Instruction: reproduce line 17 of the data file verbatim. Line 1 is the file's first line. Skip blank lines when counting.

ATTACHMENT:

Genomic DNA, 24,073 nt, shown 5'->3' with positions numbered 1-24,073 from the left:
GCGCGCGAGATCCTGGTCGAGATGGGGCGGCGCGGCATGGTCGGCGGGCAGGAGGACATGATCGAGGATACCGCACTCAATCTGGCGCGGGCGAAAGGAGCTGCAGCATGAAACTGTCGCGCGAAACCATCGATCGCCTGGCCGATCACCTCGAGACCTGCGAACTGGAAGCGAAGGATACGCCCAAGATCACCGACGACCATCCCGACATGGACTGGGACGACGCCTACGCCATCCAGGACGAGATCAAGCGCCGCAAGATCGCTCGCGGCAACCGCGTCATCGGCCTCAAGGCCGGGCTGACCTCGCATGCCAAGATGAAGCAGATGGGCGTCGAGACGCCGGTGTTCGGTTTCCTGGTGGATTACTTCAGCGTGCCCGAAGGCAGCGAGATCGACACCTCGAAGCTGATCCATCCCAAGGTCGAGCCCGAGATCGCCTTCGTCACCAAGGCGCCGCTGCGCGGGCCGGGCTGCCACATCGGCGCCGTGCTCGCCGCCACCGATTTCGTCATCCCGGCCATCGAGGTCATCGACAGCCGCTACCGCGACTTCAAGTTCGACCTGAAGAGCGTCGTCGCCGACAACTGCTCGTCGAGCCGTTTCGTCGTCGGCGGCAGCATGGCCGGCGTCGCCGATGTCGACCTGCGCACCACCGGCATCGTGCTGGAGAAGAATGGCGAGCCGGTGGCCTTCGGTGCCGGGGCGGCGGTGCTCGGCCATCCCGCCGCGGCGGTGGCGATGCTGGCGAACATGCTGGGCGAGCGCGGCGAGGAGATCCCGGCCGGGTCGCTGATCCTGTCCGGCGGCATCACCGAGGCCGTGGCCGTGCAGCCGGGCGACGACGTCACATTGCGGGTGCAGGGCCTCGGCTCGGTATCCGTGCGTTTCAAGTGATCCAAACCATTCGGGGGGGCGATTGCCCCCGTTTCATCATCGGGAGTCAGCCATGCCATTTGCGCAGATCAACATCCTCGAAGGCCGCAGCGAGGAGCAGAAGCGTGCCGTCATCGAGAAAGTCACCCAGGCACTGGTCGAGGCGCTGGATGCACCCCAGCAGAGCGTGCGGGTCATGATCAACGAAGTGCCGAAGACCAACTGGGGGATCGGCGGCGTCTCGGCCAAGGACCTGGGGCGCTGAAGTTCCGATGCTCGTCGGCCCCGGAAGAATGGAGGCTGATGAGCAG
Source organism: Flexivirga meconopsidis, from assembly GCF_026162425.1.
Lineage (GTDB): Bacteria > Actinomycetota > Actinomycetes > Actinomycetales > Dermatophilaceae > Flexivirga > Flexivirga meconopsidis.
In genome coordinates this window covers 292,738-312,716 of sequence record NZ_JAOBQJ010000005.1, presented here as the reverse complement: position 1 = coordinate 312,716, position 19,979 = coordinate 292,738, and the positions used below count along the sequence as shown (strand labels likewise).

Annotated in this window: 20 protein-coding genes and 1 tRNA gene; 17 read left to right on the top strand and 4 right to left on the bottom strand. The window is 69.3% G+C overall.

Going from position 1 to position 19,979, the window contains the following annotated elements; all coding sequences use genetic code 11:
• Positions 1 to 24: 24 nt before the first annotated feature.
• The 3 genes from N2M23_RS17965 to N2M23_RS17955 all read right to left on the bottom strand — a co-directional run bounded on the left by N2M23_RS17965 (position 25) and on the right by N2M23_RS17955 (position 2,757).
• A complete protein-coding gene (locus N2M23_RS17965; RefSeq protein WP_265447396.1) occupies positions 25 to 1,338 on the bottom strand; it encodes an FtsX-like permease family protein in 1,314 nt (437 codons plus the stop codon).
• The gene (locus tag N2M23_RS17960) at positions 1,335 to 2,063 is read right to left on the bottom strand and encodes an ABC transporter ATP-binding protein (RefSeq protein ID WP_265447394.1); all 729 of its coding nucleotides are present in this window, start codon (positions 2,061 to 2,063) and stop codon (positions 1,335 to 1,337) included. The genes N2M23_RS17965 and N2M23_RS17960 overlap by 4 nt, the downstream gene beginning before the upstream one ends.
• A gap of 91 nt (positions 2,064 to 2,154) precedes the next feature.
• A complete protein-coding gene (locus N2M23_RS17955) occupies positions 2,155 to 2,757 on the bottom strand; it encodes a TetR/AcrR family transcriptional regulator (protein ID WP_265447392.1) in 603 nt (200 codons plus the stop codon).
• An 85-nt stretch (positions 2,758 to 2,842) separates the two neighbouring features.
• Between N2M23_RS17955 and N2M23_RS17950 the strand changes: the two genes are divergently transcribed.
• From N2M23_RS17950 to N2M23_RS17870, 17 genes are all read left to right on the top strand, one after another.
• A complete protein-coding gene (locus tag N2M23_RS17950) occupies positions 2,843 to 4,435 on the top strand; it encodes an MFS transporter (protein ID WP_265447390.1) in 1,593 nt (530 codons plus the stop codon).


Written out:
• A complete protein-coding gene (locus tag N2M23_RS17950) occupies positions 2,843 to 4,435 on the top strand; it encodes an MFS transporter (protein ID WP_265447390.1) in 1,593 nt (530 codons plus the stop codon).